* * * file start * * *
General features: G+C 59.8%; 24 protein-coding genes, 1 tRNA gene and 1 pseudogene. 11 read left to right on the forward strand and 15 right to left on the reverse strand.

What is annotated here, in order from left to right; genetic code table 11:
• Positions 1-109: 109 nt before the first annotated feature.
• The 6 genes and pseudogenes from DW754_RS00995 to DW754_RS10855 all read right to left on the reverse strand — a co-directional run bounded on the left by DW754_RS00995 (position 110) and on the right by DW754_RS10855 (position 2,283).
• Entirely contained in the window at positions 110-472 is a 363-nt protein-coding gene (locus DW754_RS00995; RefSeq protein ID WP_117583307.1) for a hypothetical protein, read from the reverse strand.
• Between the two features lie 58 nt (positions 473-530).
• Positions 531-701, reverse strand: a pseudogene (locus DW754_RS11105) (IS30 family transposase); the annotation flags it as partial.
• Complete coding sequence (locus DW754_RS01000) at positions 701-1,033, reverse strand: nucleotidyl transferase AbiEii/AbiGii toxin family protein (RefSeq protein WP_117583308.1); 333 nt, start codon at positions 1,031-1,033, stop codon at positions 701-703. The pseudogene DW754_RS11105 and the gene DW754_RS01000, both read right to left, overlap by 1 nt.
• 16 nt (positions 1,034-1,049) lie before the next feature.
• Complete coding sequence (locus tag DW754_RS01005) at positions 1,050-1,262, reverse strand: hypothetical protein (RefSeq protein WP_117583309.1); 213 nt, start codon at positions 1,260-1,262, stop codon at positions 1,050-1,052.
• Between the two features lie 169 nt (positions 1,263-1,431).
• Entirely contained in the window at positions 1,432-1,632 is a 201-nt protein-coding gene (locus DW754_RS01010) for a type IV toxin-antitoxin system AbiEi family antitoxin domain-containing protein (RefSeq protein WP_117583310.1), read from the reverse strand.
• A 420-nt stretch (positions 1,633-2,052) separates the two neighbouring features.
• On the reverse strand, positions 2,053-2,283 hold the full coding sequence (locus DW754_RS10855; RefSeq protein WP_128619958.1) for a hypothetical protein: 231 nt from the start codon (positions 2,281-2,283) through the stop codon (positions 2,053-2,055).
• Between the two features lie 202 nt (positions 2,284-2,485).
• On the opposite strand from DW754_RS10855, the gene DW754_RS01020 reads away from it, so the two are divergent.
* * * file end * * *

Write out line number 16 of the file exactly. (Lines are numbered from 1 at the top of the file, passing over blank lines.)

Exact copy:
• On the opposite strand from DW754_RS10855, the gene DW754_RS01020 reads away from it, so the two are divergent.